Just a month after a jump in new home construction gave
economists hope that the housing sector was on the mend, the Commerce
Department announced that construction of new homes and apartments dropped 10.8
percent last month to the second lowest pace since the government began keeping
records in 1959.
Applications for building permits, a sign of future demand,
also fell 9 percent.
The drop in construction in March followed a 17.2 percent
surge in February, an unexpected gain driven largely by the construction of new
homes and apartments.
Meanwhile, the number of U.S. households that received at
least one foreclosure notice between January and March grew to 804,000, a spike
of 24 percent over the first quarter of 2008. More than 340,000 foreclosure
filings took place in March alone, a 46 percent jump from the same time a year
ago. Nevada, Arizona, and California were the hardest hit in the country. Along
with Illinois and Florida, they account for nearly 60 percent of U.S.
According to RealtyTrac, a foreclosure listing firm, one in
every 159 U.S. housing units received a foreclosure filing during the first
three months of 2009.
"We saw a record level of foreclosure activity,"
James J. Saccacio, chief executive officer of RealtyTrac, said in a statement.
"The number of households that received a foreclosure filing [in March]
was more than 12 percent higher than the next highest month on record."
A new factor in the foreclosure crisis is President Barack
Obama's recently unveiled plan to help up to 9 million borrowers avoid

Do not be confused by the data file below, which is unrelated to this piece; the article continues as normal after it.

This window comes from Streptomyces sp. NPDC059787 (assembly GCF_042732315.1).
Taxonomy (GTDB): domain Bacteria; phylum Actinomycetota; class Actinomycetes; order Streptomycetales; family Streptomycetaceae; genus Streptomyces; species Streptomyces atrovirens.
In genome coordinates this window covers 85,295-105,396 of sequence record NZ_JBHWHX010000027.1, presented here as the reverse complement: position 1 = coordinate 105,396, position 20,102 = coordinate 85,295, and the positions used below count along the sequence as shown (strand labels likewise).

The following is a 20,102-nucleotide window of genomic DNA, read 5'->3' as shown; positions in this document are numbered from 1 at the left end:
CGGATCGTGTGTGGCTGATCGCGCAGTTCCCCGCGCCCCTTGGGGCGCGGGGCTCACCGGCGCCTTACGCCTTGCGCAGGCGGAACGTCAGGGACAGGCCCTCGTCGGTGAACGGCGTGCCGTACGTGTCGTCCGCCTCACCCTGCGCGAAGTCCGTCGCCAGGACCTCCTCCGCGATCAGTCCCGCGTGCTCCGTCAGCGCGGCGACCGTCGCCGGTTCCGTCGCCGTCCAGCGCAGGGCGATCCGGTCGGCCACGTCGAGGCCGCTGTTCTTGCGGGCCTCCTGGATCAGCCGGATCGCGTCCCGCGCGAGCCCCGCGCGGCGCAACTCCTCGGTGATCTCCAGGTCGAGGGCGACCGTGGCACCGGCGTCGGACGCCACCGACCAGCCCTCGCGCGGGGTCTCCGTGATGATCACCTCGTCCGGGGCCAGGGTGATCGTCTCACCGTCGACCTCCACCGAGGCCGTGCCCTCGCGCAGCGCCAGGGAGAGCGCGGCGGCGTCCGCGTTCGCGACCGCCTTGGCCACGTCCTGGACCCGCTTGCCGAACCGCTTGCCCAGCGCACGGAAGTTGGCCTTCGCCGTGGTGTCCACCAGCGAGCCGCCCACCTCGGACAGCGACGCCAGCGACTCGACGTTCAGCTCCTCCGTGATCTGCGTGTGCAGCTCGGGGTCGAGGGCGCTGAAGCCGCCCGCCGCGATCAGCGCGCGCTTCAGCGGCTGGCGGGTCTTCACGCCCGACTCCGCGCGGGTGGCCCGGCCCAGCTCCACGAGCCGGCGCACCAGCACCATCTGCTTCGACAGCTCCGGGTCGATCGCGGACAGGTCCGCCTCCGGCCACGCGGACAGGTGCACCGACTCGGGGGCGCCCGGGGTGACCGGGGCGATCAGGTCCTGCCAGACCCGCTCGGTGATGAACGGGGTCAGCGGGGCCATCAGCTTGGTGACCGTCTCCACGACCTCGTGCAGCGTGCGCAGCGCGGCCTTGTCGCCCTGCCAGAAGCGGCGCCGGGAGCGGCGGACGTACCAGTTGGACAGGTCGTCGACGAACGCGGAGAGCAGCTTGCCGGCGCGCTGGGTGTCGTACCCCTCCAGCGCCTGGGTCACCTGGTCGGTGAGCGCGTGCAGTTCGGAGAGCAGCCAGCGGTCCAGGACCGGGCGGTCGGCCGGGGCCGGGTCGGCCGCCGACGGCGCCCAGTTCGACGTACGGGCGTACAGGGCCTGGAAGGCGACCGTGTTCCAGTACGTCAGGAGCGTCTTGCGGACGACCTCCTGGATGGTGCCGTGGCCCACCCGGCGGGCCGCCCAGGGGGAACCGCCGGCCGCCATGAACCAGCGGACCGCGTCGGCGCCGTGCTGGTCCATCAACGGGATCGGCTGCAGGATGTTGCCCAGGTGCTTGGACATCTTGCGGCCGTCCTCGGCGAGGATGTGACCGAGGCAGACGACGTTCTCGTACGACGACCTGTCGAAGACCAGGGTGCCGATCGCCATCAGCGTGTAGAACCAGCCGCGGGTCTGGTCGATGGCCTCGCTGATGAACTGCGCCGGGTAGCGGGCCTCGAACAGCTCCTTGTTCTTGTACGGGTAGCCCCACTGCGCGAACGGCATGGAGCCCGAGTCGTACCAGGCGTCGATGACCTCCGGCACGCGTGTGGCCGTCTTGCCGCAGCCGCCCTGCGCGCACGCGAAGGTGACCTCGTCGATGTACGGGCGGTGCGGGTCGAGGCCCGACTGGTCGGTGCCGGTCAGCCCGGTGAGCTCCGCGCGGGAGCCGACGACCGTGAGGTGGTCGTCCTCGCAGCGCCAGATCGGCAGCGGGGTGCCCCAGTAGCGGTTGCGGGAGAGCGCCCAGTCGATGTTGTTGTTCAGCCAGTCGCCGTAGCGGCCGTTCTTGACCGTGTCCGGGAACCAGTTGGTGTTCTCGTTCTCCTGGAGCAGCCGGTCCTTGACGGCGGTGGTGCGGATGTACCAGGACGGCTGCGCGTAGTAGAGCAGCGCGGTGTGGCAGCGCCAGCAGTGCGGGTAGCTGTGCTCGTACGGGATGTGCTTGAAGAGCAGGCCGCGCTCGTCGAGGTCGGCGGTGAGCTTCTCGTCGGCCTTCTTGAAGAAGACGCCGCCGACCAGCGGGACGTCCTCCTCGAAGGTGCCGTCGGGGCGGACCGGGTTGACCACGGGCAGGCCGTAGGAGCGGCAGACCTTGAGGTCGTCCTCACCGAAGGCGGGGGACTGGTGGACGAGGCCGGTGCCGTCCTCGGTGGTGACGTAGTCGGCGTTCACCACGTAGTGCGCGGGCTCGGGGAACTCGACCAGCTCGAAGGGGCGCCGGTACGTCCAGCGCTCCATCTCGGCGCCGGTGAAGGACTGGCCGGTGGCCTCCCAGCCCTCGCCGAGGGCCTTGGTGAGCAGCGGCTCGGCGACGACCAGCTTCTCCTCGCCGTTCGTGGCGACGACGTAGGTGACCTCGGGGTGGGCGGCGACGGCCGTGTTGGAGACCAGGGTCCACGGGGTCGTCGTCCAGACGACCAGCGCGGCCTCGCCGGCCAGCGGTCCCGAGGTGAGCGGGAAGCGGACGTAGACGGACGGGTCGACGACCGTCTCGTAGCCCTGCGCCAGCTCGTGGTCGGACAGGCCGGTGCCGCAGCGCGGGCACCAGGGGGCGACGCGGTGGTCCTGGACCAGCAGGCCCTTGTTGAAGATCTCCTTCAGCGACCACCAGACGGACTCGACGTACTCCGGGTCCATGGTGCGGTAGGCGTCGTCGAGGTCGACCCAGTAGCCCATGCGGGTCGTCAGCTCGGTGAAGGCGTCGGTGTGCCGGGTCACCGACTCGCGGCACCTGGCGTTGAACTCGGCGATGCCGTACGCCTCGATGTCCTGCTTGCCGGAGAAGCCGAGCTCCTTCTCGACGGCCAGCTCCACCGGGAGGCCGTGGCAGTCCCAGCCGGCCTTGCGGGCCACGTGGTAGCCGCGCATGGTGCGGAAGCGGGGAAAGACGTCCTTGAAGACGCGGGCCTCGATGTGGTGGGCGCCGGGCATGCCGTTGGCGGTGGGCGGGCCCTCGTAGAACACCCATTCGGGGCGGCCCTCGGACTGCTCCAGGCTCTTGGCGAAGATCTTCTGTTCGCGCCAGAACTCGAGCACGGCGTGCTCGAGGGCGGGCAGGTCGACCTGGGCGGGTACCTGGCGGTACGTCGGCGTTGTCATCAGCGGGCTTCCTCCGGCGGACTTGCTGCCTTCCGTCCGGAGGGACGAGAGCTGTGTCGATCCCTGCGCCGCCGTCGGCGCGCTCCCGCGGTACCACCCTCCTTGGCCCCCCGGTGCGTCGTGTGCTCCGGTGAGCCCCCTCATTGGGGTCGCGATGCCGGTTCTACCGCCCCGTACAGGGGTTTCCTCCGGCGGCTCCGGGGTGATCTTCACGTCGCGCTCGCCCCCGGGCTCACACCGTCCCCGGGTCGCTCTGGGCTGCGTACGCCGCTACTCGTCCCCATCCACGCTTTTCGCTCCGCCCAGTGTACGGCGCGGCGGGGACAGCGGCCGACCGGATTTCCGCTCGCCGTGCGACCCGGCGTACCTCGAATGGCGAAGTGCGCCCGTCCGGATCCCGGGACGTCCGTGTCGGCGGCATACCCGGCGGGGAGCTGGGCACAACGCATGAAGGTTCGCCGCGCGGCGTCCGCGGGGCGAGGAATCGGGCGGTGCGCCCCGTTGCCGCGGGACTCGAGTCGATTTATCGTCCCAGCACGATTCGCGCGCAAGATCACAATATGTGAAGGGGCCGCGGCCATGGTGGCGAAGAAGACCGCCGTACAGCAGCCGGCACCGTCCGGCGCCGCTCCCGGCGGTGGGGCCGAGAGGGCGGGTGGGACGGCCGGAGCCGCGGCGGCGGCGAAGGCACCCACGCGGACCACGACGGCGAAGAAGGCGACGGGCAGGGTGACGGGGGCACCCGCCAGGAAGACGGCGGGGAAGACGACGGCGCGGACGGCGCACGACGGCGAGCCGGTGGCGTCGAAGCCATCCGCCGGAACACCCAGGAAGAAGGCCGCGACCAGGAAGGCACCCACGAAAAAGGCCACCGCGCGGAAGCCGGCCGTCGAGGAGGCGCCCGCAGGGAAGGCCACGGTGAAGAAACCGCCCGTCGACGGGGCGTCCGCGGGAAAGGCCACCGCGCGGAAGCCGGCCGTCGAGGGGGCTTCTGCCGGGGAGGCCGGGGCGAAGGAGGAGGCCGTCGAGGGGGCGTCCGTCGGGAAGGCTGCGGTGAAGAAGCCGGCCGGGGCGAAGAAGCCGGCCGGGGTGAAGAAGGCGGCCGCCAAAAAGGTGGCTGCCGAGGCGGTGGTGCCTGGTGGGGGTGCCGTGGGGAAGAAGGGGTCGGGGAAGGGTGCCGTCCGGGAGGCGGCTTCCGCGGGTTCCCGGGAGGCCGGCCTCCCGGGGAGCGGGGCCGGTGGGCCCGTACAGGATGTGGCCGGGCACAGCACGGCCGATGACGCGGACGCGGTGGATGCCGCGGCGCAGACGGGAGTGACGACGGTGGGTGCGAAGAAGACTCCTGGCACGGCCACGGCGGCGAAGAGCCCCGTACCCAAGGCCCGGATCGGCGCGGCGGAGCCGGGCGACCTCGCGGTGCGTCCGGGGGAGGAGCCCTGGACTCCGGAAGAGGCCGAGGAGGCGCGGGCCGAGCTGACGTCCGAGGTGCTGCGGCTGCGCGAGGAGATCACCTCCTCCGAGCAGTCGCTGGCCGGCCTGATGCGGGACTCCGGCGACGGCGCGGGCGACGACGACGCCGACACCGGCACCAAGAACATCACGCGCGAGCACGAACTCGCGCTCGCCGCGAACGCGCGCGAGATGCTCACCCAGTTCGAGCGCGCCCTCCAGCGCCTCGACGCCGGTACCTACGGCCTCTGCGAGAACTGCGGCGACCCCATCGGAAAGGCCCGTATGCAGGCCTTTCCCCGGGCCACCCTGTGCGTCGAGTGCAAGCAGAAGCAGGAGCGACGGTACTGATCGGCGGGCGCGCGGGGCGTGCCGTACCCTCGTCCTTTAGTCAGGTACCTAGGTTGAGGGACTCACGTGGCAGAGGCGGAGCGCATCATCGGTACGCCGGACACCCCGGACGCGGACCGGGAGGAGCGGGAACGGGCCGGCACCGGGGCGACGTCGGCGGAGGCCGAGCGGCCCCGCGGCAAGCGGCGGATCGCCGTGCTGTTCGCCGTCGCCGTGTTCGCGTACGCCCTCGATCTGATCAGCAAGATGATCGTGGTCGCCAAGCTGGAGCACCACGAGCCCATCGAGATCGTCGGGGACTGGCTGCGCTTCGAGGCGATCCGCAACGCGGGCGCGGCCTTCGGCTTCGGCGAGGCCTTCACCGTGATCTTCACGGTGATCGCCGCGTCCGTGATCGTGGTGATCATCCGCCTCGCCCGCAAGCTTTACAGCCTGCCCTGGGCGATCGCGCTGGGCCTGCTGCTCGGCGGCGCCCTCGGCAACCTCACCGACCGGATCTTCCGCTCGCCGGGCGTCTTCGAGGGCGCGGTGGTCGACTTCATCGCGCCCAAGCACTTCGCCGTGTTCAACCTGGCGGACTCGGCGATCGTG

foreclosure through refinanced mortgages or modified loans. The Obama
administration expects its plans to make a big dent in the foreclosure crisis
although it remains to be seen how widely loan servicers will embrace the
The Wall Street Journal reported this week that the nation's
largest mortgage companies have recently stepped up their foreclosures on
delinquent homeowners after some had put moratoriums in place while awaiting
details on the administration's plan. J.P Morgan Chase & Co., Wells Fargo
& Co., Fannie Mae, and Freddie Mac all say they have increased foreclosure
activity in recent weeks. That may mean that more Americans lose their homes
just as the administration's efforts to prevent foreclosures begin.
On Thursday, the Labor Department also announced that while
new jobless claims fell more than expected for the second week, the number of
Americans continuing to receive unemployment insurance benefits surpassed 6
million for the first time. Initial unemployment claims dropped to a seasonally
adjusted 610,000 from a revised 663,000 last week. While this number, which
reflects the pace of layoffs at companies, has declined, it is far higher than
its level a year ago, when it stood at 369,000. U.S. employers have shed 5.1
million jobs since December 2007.